Sunday, July 24, 2016

Bilaam and Aesthetics

It's an admittedly subjective evaluation.  Ironically, of all the poetry in the Torah - Parshas Vayechi, Beshalach, Haazinu, Vezos HaBracha - the one that strikes me with the most power, the most beauty, is the poetry of Bilaam. Reading, hearing the words, evokes an unmatched pleasure. I don't know whether it is the sound, the meter, or the meaning, but it is extraordinary.

Many people have responded that Bilaam was not the author of these lines, he was nothing more than a conduit for the words of Hashem.  Unlike other nevi'im, the words he enunciated were stripped of all personal influence. When other neviim said Shira, it stemmed from their holy enthusiasm and passion, but Bilaam's shira was not a refinement of his words, it was totally extrinsic. One might say that the shira of other neviim, even that of Moshe Rabbeinu, was yeish mi'yeish, but the "shira of Bilaam" was yeish mei'ayin.

I respond to them that this is clearly not the case, as shown in Rashi.  Rashi brings Reb Yochanan from Sanhedrin 105b, that מברכתו של אותו רשע אתה למד מה היה בלבו - from Bilaam's words, we can see what curses he was trying to enunciate, but his words were forced to come out as brachos. Clearly, the words we see were influenced by and filtered through the instrument called Bilaam.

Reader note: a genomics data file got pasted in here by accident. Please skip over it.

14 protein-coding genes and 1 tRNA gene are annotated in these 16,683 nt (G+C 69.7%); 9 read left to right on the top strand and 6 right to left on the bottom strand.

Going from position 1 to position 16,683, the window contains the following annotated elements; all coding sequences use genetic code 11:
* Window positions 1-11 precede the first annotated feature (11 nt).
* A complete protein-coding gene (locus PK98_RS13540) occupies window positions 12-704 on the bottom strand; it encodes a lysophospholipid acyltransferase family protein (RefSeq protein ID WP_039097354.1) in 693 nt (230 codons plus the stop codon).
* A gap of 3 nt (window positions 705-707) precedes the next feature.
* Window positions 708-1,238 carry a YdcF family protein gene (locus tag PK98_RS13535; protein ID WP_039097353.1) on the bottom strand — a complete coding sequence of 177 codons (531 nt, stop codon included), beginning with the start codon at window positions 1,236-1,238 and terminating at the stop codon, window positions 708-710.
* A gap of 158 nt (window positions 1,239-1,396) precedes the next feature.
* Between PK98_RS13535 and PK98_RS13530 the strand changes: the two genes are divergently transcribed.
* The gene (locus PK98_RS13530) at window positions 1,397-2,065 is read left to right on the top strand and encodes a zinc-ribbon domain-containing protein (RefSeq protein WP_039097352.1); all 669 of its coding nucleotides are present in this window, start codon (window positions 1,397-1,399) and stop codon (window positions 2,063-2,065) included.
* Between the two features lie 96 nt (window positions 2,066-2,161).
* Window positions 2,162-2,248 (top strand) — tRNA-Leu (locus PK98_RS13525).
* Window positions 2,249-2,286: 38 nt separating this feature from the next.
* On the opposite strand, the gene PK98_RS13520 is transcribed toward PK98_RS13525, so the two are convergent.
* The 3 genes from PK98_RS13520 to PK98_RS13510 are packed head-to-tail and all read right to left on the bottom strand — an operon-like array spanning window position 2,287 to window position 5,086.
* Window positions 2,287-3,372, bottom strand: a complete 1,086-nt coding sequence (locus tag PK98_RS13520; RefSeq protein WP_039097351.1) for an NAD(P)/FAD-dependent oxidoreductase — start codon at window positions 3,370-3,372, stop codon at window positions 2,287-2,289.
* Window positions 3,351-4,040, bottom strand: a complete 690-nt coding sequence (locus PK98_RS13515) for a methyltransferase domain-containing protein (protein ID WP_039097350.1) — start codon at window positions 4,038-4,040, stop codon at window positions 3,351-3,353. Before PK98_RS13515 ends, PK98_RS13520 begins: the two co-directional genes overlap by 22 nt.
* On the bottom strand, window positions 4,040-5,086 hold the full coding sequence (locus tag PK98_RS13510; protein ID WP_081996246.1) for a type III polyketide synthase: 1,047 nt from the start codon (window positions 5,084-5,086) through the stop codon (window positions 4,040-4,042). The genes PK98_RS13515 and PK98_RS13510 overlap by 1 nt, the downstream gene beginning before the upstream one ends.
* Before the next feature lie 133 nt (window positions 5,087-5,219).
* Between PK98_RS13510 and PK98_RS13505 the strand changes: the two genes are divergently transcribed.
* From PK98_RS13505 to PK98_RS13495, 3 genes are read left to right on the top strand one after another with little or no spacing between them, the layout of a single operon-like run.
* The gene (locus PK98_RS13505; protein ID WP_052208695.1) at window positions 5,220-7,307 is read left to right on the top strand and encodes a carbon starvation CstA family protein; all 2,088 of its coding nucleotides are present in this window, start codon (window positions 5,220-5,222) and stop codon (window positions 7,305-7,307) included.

For a long time, I worried that perhaps my feeling arose from some kind of spiritual kinship, a harmony between Bilaam and me.  Hoping that this is not the case, I have, for years, wondered why Bilaam words are uniquely beautiful.

This year, Dr. Meir Zahtz pointed out to me that there is another case that is remarkably similar. I was relieved beyond words- it's not just me and Bilaam, Chazal say the same thing about Nevuchadnetzar.  Sanhedrin 92b:

 תנו רבנן בשעה שהפיל נבוכדנצר הרשע את חנניה מישאל ועזריה לכבשן האש אמר לו הקב"ה ליחזקאל לך והחייה מתים בבקעת דורא כיון שהחייה אותן באו עצמות וטפחו לו לאותו רשע על פניו אמר מה טיבן של אלו אמרו לו חבריהן של אלו מחיה מתים בבקעת דורא פתח ואמר (דניאל ג, לג) אתוהי כמה רברבין ותמהוהי כמה תקיפין מלכותיה מלכות עלם ושלטניה עם דר ודר וגו' א"ר יצחק יוצק זהב רותח לתוך פיו של אותו רשע שאילמלא (לא) בא מלאך וסטרו על פיו ביקש לגנות כל שירות ותושבחות שאמר דוד בספר תהלים

פתח ואמר - להקב"ה אתוהי כמה רברבין פסוק הוא (דניאל נ):
יוצק זהב רותח - משום דקא מיירי בשבחו דנבוכדנצר נקיט נמי לישנא מעליא ולשון קללה:
סטרו - הכהו מאחורי ידו:
לגנות - שהיה מסדר שבחות נאות יותר מדוד ואילו אמרן הקב"ה היה נוטה אחריהן יותר מאחרי השירות שעשה דוד:

When Nevuchadnetzar saw Shadrach, Mishak, and Abednego saved from the furnace, and he saw Yechezkel's resurrection of the dry bones in the Valley of Dura, he was moved to sing praise to Hashem.  An angel immediately silenced him with a backhanded slap across the face.  Had he not been silenced, his songs of praise would have shamed all the songs of David in Tehillim.

These were murderous and wicked men.  They were directly responsible for horrible suffering and innumerable deaths, and they were unspeakably depraved. Why were their songs so beautiful?

I think that Freud (Jenseits des Lustprinzips, 1920,) might have intuited a truth when he asserted that the artistic creation of beauty is an expression of the Id, it is at best a sublimation of a visceral drive for the satisfaction of animalistic desire. Beyond that, he adds, it can be a mechanism of self-consolation for the occasional frustration of those desires, for the times one could not satisfy his lust.